This week, thousands of people will come from across the country to view the synchronous fireflies in the Great Smoky Mountains National Park.

Tuesday night was the first viewing event at the Elkmont Campground, where the rare beetles are most concentrated. The park this year is limiting attendance with a lottery system because the bugs have become so popular.

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Radim Schreiber flew in from Iowa to photograph the beetles. Growing up in the Czech Republic, he said he’d only seen fireflies once in his life, before coming to the States.

“I was mesmerized by how many fireflies there were,” he said. “So that really sparked my interest to later take pictures.”

Now, he describes himself as a professional firefly photographer. His images of the critters have won Smithsonian Magazine awards, and are recognized around the world.

“They are illuminating my way through life right now,” said Schreiber. “They are providing me joy, and healing, and through my work I can share those experiences with other people, which is extremely rewarding.”

Radim Schreiber, a professional firefly photographer, travelled from Iowa to see the beetles in the Smoky Mountains.
Radim Schreiber, a professional firefly photographer, travelled from Iowa to see the beetles in the Smoky Mountains.

He’s not alone in his passion.

“It’s almost an unreal experience to have in nature, it’s incredibly special,” said park spokeswoman Dana Soehn.

Soehn told 10News that of the more than 20,000 applications, they were only able to grant 1,800 parking passes. That became necessary to protect the fireflies, which can be trampled before they take flight at dusk.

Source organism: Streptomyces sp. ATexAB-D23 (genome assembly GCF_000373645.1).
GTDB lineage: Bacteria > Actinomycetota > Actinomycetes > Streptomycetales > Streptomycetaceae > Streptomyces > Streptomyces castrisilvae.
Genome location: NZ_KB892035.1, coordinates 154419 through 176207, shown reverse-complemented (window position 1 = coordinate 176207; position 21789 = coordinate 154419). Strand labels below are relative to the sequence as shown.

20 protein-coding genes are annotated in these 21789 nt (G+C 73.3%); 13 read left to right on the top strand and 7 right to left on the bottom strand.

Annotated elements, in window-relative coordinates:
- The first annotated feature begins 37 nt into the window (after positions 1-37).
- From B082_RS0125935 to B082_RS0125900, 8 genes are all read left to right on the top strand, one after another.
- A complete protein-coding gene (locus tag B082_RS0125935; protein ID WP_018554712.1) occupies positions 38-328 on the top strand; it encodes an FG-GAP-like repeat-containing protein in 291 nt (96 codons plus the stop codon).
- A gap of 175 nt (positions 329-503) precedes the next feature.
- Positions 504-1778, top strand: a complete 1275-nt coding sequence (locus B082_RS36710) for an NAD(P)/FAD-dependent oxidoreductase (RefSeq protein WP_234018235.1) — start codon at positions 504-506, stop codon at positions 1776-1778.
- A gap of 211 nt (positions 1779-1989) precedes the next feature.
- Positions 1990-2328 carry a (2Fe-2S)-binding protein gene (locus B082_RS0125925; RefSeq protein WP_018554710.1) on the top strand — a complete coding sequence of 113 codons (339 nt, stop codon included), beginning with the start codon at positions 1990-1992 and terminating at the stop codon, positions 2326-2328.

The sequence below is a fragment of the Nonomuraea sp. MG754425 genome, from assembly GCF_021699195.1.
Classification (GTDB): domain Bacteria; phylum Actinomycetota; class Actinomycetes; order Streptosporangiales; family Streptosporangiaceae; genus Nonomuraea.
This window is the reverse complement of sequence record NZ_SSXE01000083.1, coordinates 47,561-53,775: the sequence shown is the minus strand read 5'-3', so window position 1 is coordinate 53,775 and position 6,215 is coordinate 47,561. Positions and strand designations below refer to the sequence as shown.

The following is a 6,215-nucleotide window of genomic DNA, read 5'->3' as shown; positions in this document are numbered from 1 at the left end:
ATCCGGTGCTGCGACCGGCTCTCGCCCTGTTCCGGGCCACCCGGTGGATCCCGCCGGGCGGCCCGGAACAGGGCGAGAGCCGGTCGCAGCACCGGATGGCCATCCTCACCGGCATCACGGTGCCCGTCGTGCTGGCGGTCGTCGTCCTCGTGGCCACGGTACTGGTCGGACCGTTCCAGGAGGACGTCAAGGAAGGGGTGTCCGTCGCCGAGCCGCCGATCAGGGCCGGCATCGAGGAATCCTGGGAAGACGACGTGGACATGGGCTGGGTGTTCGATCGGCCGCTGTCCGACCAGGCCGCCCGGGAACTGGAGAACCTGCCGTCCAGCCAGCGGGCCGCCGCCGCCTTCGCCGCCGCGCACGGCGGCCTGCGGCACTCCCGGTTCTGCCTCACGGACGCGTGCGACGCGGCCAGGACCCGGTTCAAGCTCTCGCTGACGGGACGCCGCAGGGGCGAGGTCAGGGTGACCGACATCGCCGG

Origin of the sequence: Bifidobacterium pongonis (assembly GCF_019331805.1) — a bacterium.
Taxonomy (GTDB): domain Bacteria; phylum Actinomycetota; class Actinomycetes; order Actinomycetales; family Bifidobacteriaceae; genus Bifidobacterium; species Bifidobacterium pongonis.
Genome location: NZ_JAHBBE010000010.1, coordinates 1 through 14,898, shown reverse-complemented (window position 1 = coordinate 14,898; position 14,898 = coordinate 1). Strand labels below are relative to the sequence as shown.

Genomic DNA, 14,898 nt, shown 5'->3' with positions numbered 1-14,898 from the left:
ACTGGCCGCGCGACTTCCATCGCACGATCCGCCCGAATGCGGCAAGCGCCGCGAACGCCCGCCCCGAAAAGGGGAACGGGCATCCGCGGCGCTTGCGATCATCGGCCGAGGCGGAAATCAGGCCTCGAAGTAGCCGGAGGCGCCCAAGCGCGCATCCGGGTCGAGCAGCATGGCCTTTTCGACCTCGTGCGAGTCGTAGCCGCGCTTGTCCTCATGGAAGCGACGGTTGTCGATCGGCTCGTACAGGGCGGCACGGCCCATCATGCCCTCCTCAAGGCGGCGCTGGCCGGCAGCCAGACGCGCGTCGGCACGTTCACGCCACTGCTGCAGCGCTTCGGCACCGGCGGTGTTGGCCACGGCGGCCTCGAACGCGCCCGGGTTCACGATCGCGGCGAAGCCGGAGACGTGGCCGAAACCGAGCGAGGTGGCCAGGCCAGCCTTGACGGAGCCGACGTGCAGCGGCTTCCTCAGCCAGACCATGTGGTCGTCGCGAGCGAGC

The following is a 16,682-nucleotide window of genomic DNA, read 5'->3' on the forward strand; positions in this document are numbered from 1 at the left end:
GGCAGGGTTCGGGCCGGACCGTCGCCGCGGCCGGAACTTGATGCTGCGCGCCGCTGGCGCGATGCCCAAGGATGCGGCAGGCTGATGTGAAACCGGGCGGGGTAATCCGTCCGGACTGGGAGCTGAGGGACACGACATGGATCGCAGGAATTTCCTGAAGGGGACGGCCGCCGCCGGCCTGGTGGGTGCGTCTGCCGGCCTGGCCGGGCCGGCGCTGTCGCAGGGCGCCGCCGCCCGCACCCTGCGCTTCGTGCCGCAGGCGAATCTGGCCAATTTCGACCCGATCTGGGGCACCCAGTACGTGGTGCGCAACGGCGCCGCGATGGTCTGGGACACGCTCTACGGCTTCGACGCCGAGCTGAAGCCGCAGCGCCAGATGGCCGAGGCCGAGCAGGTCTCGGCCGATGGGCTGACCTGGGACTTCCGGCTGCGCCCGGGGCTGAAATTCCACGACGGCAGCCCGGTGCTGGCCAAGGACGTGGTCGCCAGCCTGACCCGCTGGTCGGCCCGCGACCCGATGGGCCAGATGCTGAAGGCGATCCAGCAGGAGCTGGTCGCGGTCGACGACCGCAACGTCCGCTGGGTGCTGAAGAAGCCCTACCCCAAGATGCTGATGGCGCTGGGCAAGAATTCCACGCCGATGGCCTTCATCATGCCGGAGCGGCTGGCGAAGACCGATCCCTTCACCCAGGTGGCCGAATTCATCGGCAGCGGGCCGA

Passes were issued to individuals from all 50 states, said Soehn.

Gina Singh and Jill Wilson came all the way from Seattle. They say most people back home don’t believe the fireflies actually blink in sync.

Gina Singh and Jill Wilson travelled from Seattle to see the synchronous fireflies.
Gina Singh and Jill Wilson travelled from Seattle to see the synchronous fireflies.

“People say they don’t do it. I grew up where there are fireflies, and the fireflies just blink randomly,” said Singh.

“Then we’re like, Google it,” she said with a laugh.

But while the crowds pack the Elkmont trail, Schreiber heads in the other direction – looking for locations he scouts days in advance. He heads off into the dark woods alone, camera in hand – looking for that distinctive glow.

“In order to see light, you need to have a dark,” he said. “And I would always battle shadows within me, wounds from childhood, but when I see fireflies that are just happily glowing in the darkness, I see the brightness of it.”

It’s a brightness he hopes to share with others. To see more of Schreiber’s work, visit his website.

The viewing events run through June 7.